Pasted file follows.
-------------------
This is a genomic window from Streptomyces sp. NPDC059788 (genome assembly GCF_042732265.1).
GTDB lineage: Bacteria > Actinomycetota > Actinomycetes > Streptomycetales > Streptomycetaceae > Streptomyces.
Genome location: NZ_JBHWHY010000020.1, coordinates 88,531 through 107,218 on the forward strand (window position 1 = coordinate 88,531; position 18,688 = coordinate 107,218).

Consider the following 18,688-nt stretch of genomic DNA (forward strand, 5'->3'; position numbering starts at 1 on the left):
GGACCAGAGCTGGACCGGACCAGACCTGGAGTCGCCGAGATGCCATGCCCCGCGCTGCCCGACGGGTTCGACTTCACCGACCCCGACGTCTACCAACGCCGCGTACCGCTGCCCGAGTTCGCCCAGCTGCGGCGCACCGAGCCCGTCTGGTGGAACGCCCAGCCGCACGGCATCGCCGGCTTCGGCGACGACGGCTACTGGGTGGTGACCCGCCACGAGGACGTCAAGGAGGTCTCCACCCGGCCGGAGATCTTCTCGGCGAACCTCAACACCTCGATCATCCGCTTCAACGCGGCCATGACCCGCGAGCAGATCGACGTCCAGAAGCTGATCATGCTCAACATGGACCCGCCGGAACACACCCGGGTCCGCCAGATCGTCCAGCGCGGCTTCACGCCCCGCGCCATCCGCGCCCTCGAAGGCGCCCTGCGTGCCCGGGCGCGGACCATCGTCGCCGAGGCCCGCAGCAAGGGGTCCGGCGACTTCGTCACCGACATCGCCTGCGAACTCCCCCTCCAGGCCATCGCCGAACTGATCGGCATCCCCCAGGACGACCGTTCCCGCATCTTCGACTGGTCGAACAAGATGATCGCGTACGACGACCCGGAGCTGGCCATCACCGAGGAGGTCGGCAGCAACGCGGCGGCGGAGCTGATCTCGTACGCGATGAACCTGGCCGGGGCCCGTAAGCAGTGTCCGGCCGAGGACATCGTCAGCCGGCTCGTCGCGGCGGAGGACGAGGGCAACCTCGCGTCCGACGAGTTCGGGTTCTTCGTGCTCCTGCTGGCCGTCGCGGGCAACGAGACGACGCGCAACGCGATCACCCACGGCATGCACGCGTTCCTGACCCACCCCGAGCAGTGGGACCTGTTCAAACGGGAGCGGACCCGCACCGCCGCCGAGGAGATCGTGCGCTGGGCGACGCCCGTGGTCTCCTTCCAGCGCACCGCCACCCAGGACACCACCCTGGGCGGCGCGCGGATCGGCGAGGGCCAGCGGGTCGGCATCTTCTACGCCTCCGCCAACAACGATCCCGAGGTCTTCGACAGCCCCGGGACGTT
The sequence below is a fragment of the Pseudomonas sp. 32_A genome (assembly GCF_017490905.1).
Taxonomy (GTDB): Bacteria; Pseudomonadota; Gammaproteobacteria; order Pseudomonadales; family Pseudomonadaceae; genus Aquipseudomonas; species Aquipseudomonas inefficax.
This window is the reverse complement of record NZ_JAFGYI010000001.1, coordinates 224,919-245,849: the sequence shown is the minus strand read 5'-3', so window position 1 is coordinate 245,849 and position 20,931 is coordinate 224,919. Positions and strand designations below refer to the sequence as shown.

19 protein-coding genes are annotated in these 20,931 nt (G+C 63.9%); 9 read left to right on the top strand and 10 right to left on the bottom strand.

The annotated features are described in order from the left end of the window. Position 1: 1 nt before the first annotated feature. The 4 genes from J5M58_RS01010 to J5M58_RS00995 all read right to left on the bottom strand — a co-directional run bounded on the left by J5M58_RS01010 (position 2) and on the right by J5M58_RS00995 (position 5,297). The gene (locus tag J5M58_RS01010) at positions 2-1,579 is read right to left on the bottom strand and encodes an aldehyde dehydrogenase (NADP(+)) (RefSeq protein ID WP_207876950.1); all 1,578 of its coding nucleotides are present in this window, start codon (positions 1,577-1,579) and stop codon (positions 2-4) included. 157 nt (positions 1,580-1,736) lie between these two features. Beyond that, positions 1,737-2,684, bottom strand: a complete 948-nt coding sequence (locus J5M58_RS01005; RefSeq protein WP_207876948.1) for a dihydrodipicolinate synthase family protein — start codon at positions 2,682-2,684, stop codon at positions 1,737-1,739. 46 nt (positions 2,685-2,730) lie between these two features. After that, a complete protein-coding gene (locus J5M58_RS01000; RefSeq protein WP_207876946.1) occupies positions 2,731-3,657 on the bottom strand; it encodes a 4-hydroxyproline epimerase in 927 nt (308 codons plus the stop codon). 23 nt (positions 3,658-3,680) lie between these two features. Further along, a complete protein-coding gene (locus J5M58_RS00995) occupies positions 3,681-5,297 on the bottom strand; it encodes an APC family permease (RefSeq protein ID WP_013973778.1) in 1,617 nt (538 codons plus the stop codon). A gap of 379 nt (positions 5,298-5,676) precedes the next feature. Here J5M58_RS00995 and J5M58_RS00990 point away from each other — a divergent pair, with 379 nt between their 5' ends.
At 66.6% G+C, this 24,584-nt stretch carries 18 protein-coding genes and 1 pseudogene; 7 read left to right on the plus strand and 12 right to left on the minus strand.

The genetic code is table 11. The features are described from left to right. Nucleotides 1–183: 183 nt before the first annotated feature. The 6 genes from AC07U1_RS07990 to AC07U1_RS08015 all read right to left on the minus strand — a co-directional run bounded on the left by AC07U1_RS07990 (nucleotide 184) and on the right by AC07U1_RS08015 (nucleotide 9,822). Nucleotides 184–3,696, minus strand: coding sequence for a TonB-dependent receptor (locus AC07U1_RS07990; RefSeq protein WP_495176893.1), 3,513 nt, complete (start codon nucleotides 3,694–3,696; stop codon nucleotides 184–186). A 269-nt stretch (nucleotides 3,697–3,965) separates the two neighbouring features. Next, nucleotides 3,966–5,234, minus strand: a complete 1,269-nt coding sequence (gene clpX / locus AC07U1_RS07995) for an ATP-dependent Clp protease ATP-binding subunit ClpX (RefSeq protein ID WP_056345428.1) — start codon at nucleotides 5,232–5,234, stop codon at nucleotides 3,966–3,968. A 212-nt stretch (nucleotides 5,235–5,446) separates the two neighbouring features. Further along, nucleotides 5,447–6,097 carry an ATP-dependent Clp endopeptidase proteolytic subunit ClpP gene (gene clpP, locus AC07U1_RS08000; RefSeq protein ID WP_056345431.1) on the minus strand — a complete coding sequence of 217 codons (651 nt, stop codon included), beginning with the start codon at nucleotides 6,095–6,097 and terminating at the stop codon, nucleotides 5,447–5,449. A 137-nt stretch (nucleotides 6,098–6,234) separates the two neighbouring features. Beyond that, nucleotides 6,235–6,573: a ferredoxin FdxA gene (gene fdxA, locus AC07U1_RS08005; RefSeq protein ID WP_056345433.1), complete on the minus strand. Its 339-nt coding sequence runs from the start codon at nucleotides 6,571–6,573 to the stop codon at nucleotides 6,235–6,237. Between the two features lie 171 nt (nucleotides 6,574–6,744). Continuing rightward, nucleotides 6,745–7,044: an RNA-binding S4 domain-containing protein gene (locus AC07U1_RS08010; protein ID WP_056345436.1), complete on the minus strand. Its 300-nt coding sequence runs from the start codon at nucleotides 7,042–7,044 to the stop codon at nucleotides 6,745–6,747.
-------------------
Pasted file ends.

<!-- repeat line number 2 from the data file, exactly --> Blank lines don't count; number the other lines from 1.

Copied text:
GTDB lineage: Bacteria > Actinomycetota > Actinomycetes > Streptomycetales > Streptomycetaceae > Streptomyces.